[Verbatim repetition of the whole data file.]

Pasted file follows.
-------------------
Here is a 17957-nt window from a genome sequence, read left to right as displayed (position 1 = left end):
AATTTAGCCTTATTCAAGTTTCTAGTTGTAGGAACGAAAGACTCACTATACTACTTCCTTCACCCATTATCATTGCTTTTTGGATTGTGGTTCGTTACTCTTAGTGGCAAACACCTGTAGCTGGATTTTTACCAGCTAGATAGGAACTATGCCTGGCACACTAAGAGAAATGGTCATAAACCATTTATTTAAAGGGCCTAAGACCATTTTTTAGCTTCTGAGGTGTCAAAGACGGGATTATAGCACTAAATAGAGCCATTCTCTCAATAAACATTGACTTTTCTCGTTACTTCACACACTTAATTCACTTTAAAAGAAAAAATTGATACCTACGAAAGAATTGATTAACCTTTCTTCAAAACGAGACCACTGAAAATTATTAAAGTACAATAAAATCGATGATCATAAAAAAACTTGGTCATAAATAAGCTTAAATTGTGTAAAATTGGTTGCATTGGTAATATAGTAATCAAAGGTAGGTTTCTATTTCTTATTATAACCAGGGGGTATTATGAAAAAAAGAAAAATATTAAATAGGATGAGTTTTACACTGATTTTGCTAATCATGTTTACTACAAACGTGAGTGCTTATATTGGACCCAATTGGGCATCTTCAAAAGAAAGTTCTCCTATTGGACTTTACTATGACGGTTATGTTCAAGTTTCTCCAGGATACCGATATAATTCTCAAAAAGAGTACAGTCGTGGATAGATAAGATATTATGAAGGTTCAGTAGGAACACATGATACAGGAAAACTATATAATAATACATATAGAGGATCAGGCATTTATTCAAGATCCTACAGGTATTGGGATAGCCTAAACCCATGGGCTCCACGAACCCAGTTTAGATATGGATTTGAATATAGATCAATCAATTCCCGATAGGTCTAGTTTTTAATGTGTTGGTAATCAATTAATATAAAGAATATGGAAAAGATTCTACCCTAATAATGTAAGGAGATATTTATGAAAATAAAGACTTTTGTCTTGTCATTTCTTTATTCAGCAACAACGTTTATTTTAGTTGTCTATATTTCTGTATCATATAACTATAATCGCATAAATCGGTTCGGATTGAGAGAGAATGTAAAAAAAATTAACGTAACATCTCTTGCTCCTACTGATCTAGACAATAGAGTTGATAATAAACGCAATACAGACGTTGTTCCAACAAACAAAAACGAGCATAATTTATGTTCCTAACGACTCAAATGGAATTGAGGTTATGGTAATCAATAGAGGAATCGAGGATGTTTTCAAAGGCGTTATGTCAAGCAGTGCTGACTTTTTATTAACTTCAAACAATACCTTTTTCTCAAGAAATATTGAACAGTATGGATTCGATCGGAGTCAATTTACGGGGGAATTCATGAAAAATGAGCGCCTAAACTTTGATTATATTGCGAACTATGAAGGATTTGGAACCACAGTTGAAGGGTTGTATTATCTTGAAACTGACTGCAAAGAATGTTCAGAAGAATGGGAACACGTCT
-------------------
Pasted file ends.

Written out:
Here is a 17957-nt window from a genome sequence, read left to right as displayed (position 1 = left end):
AATTTAGCCTTATTCAAGTTTCTAGTTGTAGGAACGAAAGACTCACTATACTACTTCCTTCACCCATTATCATTGCTTTTTGGATTGTGGTTCGTTACTCTTAGTGGCAAACACCTGTAGCTGGATTTTTACCAGCTAGATAGGAACTATGCCTGGCACACTAAGAGAAATGGTCATAAACCATTTATTTAAAGGGCCTAAGACCATTTTTTAGCTTCTGAGGTGTCAAAGACGGGATTATAGCACTAAATAGAGCCATTCTCTCAATAAACATTGACTTTTCTCGTTACTTCACACACTTAATTCACTTTAAAAGAAAAAATTGATACCTACGAAAGAATTGATTAACCTTTCTTCAAAACGAGACCACTGAAAATTATTAAAGTACAATAAAATCGATGATCATAAAAAAACTTGGTCATAAATAAGCTTAAATTGTGTAAAATTGGTTGCATTGGTAATATAGTAATCAAAGGTAGGTTTCTATTTCTTATTATAACCAGGGGGTATTATGAAAAAAAGAAAAATATTAAATAGGATGAGTTTTACACTGATTTTGCTAATCATGTTTACTACAAACGTGAGTGCTTATATTGGACCCAATTGGGCATCTTCAAAAGAAAGTTCTCCTATTGGACTTTACTATGACGGTTATGTTCAAGTTTCTCCAGGATACCGATATAATTCTCAAAAAGAGTACAGTCGTGGATAGATAAGATATTATGAAGGTTCAGTAGGAACACATGATACAGGAAAACTATATAATAATACATATAGAGGATCAGGCATTTATTCAAGATCCTACAGGTATTGGGATAGCCTAAACCCATGGGCTCCACGAACCCAGTTTAGATATGGATTTGAATATAGATCAATCAATTCCCGATAGGTCTAGTTTTTAATGTGTTGGTAATCAATTAATATAAAGAATATGGAAAAGATTCTACCCTAATAATGTAAGGAGATATTTATGAAAATAAAGACTTTTGTCTTGTCATTTCTTTATTCAGCAACAACGTTTATTTTAGTTGTCTATATTTCTGTATCATATAACTATAATCGCATAAATCGGTTCGGATTGAGAGAGAATGTAAAAAAAATTAACGTAACATCTCTTGCTCCTACTGATCTAGACAATAGAGTTGATAATAAACGCAATACAGACGTTGTTCCAACAAACAAAAACGAGCATAATTTATGTTCCTAACGACTCAAATGGAATTGAGGTTATGGTAATCAATAGAGGAATCGAGGATGTTTTCAAAGGCGTTATGTCAAGCAGTGCTGACTTTTTATTAACTTCAAACAATACCTTTTTCTCAAGAAATATTGAACAGTATGGATTCGATCGGAGTCAATTTACGGGGGAATTCATGAAAAATGAGCGCCTAAACTTTGATTATATTGCGAACTATGAAGGATTTGGAACCACAGTTGAAGGGTTGTATTATCTTGAAACTGACTGCAAAGAATGTTCAGAAGAATGGGAACACGTCT